Saturday, April 1, 2017

On the Big Screen: GHOST IN THE SHELL (2017)

It's been more than twenty years since I saw the seminal cyberpunk-style anime that inspired Rupert Sanders' new film, and to be honest I don't remember much about it apart from the giant holographic signs and Kenji Kawai's tremendous theme song, which gets a welcome reprise over the new film's end credits. After doing some research to refresh my memory, I see that there's only superficial resemblances between the two films. The new screenplay boils down to a very ordinary "everything you thought you knew is wrong" story in which The Major (Scarlett Johansson), a highly skilled cyborg working for a shadowy department of the Japanese government, learns during her investigation of a crime wave masterminded by a cyborg terrorist that her makers fed her a fake story about her human origin. The one clever thing about this is that it inscribes the controversy over the "whitewashing" of the main character into the film itself. Since Ghost is known worldwide as a Japanese product, offense was taken -- more in the U.S. than in Japan itself, as I'm given to understand -- that an American actress got the lead role. Never mind that Scarlett Johansson probably is the most popular female action star on Earth right now, and that while Marvel Studios insanely refuses to put her in a solo Black Widow movie she has been typecast in recent films (Her, Under the Skin, Lucy) as a higher form of life. Never mind that the ability to make a cyborg look like whatever regardless of the "ghost's" true identity is part of the point of the project. What mattered to those this bothers, I suspect, is mainly that Johansson, so to speak, took away someone's rice bowl. In any event, the new film tells us that the Major herself has been whitewashed, that she was Japanese in her corporeal life but changed into something else, presumably because the head man of the robotics company is white himself. This still may not make sense given that she was purchased by the Japanese government and lives and works in Japan. Taking this into consideration, shouldn't she have been designed as a Japanese? Write it off as the whim of a villain, but note also that this film's Japan is quite the cosmopolitan place.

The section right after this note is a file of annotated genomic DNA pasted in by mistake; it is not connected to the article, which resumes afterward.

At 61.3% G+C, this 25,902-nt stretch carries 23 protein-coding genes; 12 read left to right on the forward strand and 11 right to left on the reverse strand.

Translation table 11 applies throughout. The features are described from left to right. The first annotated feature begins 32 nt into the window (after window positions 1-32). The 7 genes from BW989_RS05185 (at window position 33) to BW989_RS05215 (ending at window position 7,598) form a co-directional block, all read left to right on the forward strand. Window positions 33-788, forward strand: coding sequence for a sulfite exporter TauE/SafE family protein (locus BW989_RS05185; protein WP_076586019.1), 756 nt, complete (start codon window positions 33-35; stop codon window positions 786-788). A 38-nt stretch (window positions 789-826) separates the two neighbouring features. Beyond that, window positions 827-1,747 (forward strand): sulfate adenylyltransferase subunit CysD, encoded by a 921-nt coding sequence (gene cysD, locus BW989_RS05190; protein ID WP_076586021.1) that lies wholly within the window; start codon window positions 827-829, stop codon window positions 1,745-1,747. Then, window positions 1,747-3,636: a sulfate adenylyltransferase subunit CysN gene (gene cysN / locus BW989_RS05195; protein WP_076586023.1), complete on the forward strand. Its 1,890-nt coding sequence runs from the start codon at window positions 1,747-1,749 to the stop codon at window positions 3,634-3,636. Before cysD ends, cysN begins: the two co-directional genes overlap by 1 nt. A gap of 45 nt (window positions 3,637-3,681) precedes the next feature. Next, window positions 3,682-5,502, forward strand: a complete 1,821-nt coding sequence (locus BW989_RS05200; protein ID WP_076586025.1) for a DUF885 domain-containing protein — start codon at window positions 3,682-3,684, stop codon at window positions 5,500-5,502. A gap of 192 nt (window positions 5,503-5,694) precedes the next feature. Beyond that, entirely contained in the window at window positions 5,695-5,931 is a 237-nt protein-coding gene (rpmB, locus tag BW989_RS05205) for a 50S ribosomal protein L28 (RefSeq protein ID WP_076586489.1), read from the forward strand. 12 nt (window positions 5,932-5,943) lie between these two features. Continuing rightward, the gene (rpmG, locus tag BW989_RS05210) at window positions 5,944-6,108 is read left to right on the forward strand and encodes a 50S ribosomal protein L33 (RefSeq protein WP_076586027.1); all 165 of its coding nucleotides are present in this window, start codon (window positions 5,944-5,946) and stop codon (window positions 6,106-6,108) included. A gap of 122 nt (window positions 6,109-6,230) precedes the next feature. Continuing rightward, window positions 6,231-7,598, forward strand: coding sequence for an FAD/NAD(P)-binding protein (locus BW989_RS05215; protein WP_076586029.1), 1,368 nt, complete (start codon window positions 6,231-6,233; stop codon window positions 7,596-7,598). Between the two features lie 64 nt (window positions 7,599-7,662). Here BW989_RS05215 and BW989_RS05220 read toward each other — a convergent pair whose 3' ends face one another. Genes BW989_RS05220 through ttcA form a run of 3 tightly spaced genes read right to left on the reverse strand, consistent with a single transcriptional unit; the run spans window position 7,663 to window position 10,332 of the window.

The Major's boss (a deceptively feeble looking Takeshi Kitano, splitting the difference between his directorial and thespian billings as " 'Beat' Takeshi Kitano" in the credits) has an international but Anglophone team of agents, including rising global star Pilou Asbaek as Major's sidekick Batou, who understand his Japanese but talk to him in English, which he understands just as well. Cybernetics, I guess. I waited the whole film for Takeshi to talk English in some badass moment, but the great man actually is so badass that he doesn't have to talk anyone else's language. Indeed, this is as international a film as you'll get this year, co-financed by American and Chinese companies and boasting Juliette Binoche, reigning queen of global cinema, in its supporting cast. Unfortunately, probably for the same reason it feels as completely generic a film as any you'll see this year. It's certainly not a bad film, but by 2017 there's no way that a live-action Ghost can be the sort of conceptual forward leap that the anime Ghost was in its time. It touches only lightly on the implicit horror of an age in which identity has grown almost helplessly vulnerable to manipulation, its best scene demonstrating the point during the interrogation of a hapless human implanted with false memories, who comes to realize with horror under questioning that everything he thought he knew was ... well, you get the idea. For all its spectacle, Sanders' Ghost is merely competent rather than visionary. It's Johansson's movie but I suspect that if anyone gets a rub from it it'll be Asbaek, who cements his action-hero credentials as Batou. Overall this isn't really a bad movie, but for a work of science-fiction contemplating a possible post-human or trans-human future it suffers a possibly insurmountable handicap of appearing to look backward rather than forward.

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